Type 1 diabetes vaccine could be available within 10 years
A team of researchers from the UK are optimistic that a vaccine for type 1 diabetes could be made available “within a generation” as a result of a £4.4 million ($6.6 million) funding boost.
The research, which is being funded by charities Diabetes UK and JDRF, is developing a peptide immunotherapy (PIT) vaccine that aims to protect against the destruction of beta cells by the immune system that occurs within type 1 diabetes.
An advantage of the PIT approach is that its effects would be specific to the islet cells of the body and therefore should be safe from causing side effects across other parts of the body.
The funding will help researchers from Kings College London and Cardiff University, in the UK, to continue work on the MonoPepT1De trial, which require a number of studies to find the most effective doses and also whether certain subgroups of patients with type 1 diabetes respond to the treatment better than others.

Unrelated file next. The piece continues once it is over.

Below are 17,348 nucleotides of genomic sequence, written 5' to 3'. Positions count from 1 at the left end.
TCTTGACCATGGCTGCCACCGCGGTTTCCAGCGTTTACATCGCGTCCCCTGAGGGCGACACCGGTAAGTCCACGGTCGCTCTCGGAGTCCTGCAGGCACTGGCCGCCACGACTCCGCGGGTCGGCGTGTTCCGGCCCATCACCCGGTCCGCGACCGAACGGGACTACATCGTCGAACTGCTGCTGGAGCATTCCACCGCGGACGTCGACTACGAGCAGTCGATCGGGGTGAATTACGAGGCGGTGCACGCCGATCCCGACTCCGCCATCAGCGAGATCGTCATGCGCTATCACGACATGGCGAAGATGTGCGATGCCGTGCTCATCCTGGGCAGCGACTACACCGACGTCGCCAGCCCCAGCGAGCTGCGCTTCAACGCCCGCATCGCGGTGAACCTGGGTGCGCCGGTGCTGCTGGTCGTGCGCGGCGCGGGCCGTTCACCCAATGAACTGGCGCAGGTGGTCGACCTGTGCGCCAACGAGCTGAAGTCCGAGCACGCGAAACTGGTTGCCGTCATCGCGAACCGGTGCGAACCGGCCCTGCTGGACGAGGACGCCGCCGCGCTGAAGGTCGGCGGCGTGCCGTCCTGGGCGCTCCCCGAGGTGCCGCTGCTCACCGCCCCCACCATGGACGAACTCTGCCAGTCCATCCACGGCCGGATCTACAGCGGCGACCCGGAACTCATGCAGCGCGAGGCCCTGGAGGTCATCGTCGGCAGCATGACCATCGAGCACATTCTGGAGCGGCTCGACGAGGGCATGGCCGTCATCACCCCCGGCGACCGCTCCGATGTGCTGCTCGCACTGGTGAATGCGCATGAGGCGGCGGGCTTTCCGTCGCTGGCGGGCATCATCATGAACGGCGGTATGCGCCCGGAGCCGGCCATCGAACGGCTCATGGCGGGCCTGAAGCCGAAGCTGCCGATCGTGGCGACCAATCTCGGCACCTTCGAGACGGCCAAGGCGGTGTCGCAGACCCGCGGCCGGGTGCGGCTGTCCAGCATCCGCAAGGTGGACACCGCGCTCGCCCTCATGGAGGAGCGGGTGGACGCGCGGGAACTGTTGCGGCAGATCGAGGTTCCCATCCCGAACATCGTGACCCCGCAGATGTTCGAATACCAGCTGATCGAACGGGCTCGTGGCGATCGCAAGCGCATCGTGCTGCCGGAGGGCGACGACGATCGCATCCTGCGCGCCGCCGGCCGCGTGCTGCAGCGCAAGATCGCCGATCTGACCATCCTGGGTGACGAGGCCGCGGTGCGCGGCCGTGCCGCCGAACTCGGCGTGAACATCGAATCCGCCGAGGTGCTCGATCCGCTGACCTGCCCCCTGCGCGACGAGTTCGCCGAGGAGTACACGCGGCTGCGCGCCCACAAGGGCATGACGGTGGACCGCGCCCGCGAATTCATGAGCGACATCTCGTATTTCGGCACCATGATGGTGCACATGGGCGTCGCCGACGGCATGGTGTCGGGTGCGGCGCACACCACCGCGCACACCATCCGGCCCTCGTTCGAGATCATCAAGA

Professor Colin M. Dayan, Director at the Institute of Molecular & Experimental Medicine of Cardiff University, states:
“This funding has already led to a bold new collaboration between UK diabetes scientists and will provide an immense boost for this field as we work towards new clinical trials and a step change in our ability to halt the loss of insulin in type 1 diabetes. Within a year or two we will see many more children and adults taking part in this research. Within four years we expect to see results from studies of more than six potential treatments, and within ten years we hope to see the first vaccine therapies delivered to patients in the clinic.”
Whilst the researchers are optimistic, success is by no means guaranteed and a number of challenges, some of which are anticipated and some of which may not be, could delay the progress of the research.
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